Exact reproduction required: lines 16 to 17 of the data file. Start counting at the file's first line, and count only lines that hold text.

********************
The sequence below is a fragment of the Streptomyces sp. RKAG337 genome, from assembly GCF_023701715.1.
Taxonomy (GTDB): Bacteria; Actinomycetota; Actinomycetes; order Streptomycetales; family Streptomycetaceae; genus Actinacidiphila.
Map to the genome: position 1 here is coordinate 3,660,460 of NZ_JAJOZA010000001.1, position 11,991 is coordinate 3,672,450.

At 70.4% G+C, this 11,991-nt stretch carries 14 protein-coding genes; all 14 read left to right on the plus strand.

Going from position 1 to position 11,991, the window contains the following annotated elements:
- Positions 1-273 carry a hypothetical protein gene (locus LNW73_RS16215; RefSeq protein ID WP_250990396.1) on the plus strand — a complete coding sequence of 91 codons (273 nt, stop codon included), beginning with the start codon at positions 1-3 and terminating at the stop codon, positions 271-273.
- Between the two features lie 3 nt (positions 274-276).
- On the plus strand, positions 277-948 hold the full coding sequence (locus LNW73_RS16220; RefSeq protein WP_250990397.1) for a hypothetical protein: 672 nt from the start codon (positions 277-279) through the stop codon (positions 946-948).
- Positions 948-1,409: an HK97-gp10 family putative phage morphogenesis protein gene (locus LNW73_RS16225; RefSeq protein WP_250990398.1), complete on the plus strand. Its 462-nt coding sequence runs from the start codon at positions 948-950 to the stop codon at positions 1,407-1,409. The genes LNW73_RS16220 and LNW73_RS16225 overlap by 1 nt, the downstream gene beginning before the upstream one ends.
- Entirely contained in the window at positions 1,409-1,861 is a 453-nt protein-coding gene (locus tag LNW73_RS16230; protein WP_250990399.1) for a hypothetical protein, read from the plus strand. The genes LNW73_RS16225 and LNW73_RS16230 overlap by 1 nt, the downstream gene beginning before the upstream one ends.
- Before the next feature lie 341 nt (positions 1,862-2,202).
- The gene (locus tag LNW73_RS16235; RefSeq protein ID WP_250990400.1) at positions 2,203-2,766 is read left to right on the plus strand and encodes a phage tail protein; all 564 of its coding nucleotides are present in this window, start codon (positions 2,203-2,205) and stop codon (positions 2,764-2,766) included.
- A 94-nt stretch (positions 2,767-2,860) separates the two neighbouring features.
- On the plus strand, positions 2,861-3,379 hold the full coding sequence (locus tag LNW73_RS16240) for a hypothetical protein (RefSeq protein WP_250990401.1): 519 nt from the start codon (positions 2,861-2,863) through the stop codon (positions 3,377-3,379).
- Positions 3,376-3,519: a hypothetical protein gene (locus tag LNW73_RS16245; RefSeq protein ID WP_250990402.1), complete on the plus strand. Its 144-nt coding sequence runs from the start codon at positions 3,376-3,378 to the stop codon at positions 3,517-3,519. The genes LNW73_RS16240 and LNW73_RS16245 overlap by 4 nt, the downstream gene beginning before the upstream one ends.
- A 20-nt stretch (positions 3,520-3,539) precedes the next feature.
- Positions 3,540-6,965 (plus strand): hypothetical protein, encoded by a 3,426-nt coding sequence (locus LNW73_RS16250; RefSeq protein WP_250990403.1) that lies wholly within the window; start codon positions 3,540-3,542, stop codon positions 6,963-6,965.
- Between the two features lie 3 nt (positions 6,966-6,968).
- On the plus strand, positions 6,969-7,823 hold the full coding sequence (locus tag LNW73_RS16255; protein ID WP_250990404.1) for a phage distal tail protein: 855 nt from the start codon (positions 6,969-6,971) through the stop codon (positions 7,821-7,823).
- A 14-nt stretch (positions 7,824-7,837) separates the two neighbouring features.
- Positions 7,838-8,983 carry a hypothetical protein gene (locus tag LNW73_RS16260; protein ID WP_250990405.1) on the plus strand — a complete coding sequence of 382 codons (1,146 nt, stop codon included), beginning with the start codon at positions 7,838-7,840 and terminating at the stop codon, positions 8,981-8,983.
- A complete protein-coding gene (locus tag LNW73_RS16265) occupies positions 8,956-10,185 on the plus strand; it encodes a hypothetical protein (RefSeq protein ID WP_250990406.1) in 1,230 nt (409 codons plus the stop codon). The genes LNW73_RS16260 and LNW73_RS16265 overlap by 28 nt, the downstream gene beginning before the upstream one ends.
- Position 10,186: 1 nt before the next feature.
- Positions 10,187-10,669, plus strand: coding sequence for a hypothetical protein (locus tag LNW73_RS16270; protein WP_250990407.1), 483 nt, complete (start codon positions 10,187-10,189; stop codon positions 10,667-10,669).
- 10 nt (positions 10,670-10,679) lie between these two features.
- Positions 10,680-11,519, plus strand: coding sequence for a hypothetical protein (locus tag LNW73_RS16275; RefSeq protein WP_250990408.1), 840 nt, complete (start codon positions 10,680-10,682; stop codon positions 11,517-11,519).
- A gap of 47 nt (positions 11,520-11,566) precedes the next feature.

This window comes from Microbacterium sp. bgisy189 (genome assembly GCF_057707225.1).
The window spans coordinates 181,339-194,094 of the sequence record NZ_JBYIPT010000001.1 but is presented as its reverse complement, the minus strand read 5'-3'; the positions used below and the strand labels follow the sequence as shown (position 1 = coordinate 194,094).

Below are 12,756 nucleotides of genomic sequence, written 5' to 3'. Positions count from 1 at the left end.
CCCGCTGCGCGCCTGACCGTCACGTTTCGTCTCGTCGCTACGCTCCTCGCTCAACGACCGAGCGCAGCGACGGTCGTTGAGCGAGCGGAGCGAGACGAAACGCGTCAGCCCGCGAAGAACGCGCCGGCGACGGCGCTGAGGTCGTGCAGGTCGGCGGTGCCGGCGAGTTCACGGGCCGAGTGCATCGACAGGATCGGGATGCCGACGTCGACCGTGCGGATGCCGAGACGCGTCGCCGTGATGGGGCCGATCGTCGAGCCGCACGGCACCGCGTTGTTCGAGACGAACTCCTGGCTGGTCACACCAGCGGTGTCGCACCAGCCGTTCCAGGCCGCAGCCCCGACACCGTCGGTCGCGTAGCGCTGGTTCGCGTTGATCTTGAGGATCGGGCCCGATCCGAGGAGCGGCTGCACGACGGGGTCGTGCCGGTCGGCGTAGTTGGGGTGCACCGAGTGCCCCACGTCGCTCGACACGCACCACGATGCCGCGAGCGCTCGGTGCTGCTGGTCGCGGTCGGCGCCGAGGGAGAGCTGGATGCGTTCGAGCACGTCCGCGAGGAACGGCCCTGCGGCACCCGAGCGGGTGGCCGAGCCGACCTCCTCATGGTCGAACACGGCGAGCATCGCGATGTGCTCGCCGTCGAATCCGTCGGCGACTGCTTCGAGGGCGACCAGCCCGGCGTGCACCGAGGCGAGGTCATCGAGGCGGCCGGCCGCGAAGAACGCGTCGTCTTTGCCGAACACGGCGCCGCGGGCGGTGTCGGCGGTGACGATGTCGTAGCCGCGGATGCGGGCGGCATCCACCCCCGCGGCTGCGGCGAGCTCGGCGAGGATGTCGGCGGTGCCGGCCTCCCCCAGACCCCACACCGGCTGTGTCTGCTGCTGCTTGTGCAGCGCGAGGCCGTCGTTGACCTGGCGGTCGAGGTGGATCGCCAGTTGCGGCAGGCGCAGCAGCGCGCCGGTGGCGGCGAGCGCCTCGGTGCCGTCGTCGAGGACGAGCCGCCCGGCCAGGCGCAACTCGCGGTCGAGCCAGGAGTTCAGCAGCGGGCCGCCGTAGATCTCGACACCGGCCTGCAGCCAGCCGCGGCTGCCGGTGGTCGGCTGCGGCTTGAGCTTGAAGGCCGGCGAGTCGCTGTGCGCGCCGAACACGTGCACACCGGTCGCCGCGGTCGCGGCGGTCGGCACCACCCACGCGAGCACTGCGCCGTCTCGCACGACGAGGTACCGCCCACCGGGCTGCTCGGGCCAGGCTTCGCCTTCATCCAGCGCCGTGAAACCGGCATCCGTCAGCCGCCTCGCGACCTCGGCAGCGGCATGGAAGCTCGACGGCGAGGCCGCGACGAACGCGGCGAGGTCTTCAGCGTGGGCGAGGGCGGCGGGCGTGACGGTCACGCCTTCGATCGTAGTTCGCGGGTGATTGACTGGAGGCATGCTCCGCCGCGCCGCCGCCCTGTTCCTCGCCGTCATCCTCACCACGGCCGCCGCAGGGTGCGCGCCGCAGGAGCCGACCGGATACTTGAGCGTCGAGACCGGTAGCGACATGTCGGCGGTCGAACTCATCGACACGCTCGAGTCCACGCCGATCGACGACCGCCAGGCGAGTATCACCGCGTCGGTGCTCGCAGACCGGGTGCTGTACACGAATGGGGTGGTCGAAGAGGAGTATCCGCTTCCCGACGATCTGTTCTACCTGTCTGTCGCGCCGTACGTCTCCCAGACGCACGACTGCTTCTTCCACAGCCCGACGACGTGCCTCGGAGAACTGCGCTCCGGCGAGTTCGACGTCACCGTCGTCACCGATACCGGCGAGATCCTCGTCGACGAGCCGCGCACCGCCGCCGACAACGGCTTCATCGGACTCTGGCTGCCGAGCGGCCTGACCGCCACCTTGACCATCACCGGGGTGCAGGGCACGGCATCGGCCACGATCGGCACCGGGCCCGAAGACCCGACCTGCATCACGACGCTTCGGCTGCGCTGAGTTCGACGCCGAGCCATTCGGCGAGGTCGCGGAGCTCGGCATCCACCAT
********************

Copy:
- A 20-nt stretch (positions 3,520-3,539) precedes the next feature.
- Positions 3,540-6,965 (plus strand): hypothetical protein, encoded by a 3,426-nt coding sequence (locus LNW73_RS16250; RefSeq protein WP_250990403.1) that lies wholly within the window; start codon positions 3,540-3,542, stop codon positions 6,963-6,965.